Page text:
Don't count on the idea that a parent's failure to supervise a kid who has drowned in your pool will give you a defense in a lawsuit. I don't know how things are in St. Kitts, but in many rural areas and suburban areas, it is acceptable to have kids playing out of doors without immediate and direct supervision, which is why someone maintaining an attractive nuisance has an affirmative obligation to prevent access to the danger.

Just as a matter of common sense, fence your pool off, and use a more effective fence than a 4' chain link fence.

Your cliff may not qualify as an attractive nuisance, but it certainly does present some danger -- and while you may not ultimately be liable for someone injured in falling over the edge, even a lawsuit that you may win is still expensive in money, time, and aggravation. Unless you are in an isolated area with few if any passers-by, if the area is, in fact, open to access, I think a keep out/warning sign may be appropriate -- and a fence with such a sign would be better.

Rum_Pirate
08-25-2017, 01:51 PM
Most states have fence requirements for swimming pools -- and often higher than 4 feet. These laws grow out of the common law notion of an "attractive nuisance" -- a doctrine that recognizes that people, especially children, are often attracted to dangerous things -- and the owner of an attractive nuisance has an affirmative obligation to protect people, even strangers and trespassers, from the danger. Swimming pools are probably the classic, and most common, attractive nuisance. Even if local ordinances do not require a fence, anyone with a swimming pool that is not completely fenced off is running a very foolish risk. And in my opinion, a 4 foot chain link fence is not effective enough -- it is simply a challenge that any kid who is minimally agile and adventurous can easily climb or vault over; indeed, it can become part of the attractiveness of the attractive nuisance. And keep in mind that a 4 year old pretty rapidly becomes a 6, 7, and 8 year old.

Don't count on the idea that a parent's failure to supervise a kid who has drowned in your pool will give you a defense in a lawsuit. I don't know how things are in St. Kitts, but in many rural areas and suburban areas, it is acceptable to have kids playing out of doors without immediate and direct supervision, which is why someone maintaining an attractive nuisance has an affirmative obligation to prevent access to the danger.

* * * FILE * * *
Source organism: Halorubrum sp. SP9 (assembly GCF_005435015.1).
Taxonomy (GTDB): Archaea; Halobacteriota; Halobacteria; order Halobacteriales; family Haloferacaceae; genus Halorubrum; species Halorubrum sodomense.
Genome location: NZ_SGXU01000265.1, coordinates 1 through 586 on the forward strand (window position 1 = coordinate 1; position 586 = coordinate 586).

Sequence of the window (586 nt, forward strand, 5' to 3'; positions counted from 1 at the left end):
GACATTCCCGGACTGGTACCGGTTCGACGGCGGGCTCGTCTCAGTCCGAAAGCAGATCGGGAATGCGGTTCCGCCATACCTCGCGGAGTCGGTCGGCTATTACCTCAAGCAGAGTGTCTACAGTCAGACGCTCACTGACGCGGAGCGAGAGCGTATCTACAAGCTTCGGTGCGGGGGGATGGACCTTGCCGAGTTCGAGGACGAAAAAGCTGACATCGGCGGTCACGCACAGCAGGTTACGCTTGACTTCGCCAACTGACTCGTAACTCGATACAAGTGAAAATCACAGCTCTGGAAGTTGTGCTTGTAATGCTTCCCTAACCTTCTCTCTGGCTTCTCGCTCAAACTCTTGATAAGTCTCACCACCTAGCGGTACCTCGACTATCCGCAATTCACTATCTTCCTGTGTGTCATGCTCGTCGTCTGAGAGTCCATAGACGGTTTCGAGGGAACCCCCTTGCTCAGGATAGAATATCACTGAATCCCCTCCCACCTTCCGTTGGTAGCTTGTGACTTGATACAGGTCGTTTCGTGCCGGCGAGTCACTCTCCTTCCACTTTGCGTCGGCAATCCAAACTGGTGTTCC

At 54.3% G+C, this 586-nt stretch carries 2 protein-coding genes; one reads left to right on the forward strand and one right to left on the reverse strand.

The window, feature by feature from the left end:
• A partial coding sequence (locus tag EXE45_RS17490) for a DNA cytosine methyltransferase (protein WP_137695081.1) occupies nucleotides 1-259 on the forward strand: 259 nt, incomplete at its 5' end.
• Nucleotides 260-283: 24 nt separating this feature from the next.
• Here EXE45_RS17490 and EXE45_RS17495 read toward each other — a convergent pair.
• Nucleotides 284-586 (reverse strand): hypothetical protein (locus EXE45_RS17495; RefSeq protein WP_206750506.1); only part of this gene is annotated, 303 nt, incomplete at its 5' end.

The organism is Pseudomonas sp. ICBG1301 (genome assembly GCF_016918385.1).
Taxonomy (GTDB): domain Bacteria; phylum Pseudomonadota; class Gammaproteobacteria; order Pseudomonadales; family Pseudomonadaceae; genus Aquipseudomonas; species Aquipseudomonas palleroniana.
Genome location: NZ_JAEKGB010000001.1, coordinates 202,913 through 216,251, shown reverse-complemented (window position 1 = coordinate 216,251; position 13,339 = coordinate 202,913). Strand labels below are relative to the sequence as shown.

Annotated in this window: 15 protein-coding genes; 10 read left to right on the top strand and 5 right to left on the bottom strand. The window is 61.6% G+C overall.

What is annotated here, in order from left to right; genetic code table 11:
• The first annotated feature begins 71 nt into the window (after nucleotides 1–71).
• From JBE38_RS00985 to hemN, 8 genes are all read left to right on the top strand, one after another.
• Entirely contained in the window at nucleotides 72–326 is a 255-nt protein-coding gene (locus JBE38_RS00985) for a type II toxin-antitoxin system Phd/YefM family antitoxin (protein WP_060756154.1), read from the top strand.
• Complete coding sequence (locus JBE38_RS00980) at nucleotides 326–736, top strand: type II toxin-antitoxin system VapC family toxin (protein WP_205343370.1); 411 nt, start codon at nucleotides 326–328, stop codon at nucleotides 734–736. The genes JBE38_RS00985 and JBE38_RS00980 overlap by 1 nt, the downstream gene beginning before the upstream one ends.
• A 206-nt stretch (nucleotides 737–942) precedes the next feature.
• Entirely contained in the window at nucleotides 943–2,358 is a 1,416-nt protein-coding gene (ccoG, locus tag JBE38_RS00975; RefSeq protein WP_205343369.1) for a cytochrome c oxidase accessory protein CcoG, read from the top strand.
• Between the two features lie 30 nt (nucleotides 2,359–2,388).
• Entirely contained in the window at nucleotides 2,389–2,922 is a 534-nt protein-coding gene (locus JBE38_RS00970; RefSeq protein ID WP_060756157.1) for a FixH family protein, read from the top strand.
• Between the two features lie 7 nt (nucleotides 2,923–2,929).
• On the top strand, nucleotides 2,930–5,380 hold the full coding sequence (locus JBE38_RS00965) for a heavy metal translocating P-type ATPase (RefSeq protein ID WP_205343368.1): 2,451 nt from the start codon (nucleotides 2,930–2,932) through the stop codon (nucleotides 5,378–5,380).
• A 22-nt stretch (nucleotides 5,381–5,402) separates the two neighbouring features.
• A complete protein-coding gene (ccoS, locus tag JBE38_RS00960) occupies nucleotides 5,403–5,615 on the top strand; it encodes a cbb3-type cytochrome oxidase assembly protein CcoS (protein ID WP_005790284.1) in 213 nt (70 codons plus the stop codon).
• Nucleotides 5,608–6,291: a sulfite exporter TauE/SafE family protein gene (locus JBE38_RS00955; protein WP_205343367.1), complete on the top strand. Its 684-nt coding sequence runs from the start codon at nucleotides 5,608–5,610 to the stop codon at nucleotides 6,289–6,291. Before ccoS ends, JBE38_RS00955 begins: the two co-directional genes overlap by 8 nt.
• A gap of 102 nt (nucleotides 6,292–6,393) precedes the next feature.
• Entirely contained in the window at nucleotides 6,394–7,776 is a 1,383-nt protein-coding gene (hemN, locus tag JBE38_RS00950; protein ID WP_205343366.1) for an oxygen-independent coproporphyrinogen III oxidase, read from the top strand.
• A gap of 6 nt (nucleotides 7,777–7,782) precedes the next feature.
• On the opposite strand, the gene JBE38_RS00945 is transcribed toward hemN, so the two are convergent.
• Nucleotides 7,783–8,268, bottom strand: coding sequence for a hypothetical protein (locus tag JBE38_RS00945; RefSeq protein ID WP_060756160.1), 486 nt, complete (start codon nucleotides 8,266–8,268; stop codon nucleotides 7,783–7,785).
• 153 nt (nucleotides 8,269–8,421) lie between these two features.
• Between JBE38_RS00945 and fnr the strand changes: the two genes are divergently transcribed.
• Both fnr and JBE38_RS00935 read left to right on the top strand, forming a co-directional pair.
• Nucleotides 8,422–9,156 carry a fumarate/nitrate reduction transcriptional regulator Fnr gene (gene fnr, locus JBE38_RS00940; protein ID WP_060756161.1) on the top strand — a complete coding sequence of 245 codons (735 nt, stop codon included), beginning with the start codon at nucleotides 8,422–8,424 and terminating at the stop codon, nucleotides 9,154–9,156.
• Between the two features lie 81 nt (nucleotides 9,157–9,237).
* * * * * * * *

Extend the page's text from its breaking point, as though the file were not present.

Just as a matter of common sense, fence your pool off, and use a more effective fence than a 4' chain link fence.

Your cliff may not qualify as an attractive nuisance, but it certainly does present some danger -- and while you may not ultimately be liable for someone injured in falling over the edge, even a lawsuit that you may win is still expensive in money, time, and aggravation. Unless you are in an isolated area with few if any passers-by, if the area is, in fact, open to access, I think a keep out/warning sign may be appropriate -- and a fence with such a sign would be better.


Thanks for input Greg.

Hardware stores here only stock 5'0" high chainlink fencing.

https://pimg.tradeindia.com/02750277/b/1/Chain-Link-fencing.jpg

I was thinking of hedging off the cliff edge with prickly pear cactus or bordering the edge with giant agave cactus very similar

http://sherman.ninja/spikyshop/wp-content/uploads/2014/11/Giant-Agave-cactus4-350x350.jpg

. Guess one would be suesd for getting stuck with the spines/thorns

SKIP KILPATRICK
08-25-2017, 01:52 PM
This will keep the 4 year old out of the pool.

http://media.treehugger.com/assets/images/2013/03/solarfencing.jpg


http://stuff4petz.com/wp-content/uploads/2014/06/Electric-fence-charger.jpg

Stiletto
08-25-2017, 06:54 PM
Chainlink fencing can be climbed up and over by a youngster quicker and easier than just about anyone older.

Phil Y
08-26-2017, 03:07 AM
Here in Australia pool fencing is compulsory and there are published standards about height, design to prevent climbing, self closing child proof gates etc. Its also illegal to discriminate against a potential tenant on grounds that they have children. It's up to you to make the place safe.